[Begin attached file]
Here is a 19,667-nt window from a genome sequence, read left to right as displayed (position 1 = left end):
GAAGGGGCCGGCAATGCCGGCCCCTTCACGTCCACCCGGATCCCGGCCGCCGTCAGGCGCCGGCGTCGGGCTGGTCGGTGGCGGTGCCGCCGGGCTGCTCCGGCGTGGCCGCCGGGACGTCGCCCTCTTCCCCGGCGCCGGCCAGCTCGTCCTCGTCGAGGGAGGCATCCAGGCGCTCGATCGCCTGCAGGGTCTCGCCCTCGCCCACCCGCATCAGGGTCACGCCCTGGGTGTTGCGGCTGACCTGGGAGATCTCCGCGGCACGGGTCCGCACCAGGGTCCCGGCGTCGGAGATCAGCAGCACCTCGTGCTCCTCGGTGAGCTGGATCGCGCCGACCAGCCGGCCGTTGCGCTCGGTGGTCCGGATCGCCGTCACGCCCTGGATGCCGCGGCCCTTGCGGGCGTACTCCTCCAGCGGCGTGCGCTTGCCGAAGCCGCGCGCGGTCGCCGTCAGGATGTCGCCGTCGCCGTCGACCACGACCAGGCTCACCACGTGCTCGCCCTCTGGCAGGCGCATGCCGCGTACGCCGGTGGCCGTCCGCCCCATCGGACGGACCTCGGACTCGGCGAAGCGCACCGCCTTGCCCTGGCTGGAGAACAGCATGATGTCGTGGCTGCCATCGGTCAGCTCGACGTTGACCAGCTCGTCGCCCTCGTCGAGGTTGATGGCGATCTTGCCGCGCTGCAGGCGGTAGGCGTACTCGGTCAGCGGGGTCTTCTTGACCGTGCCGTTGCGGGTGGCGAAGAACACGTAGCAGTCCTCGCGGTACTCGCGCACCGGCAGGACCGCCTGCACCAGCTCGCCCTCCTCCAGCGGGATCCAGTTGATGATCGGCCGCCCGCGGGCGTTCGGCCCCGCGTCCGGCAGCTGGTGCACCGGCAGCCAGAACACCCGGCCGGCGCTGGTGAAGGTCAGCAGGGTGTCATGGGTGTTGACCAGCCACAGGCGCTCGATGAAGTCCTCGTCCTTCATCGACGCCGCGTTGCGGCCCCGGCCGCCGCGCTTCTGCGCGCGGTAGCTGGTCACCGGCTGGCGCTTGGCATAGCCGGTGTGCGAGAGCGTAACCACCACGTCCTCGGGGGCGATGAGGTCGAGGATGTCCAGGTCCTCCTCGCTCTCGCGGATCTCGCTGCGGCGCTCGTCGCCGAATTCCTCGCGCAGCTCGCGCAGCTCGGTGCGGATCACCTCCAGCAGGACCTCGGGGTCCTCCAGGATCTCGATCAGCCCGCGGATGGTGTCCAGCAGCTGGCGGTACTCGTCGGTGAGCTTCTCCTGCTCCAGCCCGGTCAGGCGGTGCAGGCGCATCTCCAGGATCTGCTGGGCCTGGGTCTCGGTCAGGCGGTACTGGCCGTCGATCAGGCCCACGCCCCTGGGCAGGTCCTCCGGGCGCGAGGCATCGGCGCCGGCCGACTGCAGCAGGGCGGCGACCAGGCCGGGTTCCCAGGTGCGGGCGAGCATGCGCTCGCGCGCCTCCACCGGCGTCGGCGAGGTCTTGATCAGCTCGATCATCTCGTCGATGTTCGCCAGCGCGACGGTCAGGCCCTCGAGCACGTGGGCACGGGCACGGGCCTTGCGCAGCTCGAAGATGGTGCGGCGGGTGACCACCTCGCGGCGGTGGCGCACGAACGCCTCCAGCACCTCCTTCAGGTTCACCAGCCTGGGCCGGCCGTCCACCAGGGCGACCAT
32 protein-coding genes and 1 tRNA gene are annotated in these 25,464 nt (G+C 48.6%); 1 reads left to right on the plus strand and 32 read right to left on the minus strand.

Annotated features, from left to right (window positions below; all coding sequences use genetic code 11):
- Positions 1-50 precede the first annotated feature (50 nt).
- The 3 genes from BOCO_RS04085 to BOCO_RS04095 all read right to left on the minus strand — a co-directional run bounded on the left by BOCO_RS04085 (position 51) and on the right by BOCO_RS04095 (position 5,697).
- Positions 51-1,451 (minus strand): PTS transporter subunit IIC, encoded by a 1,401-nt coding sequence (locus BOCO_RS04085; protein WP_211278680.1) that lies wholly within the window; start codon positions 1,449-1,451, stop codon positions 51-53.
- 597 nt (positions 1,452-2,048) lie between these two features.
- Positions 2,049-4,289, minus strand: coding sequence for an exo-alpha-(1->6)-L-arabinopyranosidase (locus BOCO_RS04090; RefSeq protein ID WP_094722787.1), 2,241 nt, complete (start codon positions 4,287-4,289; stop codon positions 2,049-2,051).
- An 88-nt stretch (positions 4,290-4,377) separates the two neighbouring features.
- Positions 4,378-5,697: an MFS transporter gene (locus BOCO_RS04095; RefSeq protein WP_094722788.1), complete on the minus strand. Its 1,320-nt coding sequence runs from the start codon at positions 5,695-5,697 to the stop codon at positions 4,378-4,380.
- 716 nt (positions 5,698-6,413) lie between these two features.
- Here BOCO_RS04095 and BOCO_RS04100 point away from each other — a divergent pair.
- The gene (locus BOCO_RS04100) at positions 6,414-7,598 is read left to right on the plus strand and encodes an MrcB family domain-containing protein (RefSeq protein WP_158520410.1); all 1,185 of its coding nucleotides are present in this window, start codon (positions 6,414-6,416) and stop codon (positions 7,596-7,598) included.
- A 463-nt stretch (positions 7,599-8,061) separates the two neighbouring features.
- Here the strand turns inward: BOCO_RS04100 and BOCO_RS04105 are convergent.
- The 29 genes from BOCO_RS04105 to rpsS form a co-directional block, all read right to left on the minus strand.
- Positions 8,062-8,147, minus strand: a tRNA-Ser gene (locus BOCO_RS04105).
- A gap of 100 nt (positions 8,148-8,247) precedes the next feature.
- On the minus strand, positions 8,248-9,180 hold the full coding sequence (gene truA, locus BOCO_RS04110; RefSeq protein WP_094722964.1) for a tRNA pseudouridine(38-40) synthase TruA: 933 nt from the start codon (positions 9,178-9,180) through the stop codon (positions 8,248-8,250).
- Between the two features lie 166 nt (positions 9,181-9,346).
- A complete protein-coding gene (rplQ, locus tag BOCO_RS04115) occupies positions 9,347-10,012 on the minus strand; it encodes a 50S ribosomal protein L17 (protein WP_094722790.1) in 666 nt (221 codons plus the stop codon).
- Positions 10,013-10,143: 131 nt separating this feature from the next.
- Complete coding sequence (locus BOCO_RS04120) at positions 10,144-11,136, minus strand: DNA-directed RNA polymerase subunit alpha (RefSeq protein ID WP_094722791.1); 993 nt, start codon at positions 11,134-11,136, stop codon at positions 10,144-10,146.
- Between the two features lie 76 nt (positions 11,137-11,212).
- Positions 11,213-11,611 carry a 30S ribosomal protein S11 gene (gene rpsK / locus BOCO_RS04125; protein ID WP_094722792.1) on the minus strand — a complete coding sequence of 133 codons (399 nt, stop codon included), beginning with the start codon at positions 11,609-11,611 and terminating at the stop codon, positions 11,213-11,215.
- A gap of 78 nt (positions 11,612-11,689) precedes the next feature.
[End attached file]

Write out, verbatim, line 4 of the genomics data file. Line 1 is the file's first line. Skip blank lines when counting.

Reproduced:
Annotated features, from left to right (window positions below; all coding sequences use genetic code 11):